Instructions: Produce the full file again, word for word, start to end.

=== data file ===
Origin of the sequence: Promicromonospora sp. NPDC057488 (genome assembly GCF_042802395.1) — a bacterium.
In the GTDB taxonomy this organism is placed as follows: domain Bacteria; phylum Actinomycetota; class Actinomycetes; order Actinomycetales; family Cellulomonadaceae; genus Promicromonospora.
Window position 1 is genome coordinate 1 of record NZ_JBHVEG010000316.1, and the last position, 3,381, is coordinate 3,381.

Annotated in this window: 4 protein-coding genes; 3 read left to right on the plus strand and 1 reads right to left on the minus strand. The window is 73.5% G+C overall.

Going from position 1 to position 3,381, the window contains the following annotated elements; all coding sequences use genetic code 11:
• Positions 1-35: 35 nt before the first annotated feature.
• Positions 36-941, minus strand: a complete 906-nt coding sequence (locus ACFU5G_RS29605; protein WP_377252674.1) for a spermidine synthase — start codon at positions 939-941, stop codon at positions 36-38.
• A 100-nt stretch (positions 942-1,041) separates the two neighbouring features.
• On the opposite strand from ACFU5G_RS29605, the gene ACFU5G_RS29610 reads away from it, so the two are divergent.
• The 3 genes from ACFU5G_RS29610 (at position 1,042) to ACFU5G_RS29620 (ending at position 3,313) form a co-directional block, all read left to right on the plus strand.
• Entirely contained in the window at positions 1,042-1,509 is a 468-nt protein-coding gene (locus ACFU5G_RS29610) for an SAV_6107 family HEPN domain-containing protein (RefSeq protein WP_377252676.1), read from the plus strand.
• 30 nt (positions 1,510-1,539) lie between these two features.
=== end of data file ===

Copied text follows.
Origin of the sequence: Promicromonospora sp. NPDC057488 (genome assembly GCF_042802395.1) — a bacterium.
In the GTDB taxonomy this organism is placed as follows: domain Bacteria; phylum Actinomycetota; class Actinomycetes; order Actinomycetales; family Cellulomonadaceae; genus Promicromonospora.
Window position 1 is genome coordinate 1 of record NZ_JBHVEG010000316.1, and the last position, 3,381, is coordinate 3,381.

Annotated in this window: 4 protein-coding genes; 3 read left to right on the plus strand and 1 reads right to left on the minus strand. The window is 73.5% G+C overall.

Going from position 1 to position 3,381, the window contains the following annotated elements; all coding sequences use genetic code 11:
• Positions 1-35: 35 nt before the first annotated feature.
• Positions 36-941, minus strand: a complete 906-nt coding sequence (locus ACFU5G_RS29605; protein WP_377252674.1) for a spermidine synthase — start codon at positions 939-941, stop codon at positions 36-38.
• A 100-nt stretch (positions 942-1,041) separates the two neighbouring features.
• On the opposite strand from ACFU5G_RS29605, the gene ACFU5G_RS29610 reads away from it, so the two are divergent.
• The 3 genes from ACFU5G_RS29610 (at position 1,042) to ACFU5G_RS29620 (ending at position 3,313) form a co-directional block, all read left to right on the plus strand.
• Entirely contained in the window at positions 1,042-1,509 is a 468-nt protein-coding gene (locus ACFU5G_RS29610) for an SAV_6107 family HEPN domain-containing protein (RefSeq protein WP_377252676.1), read from the plus strand.
• 30 nt (positions 1,510-1,539) lie between these two features.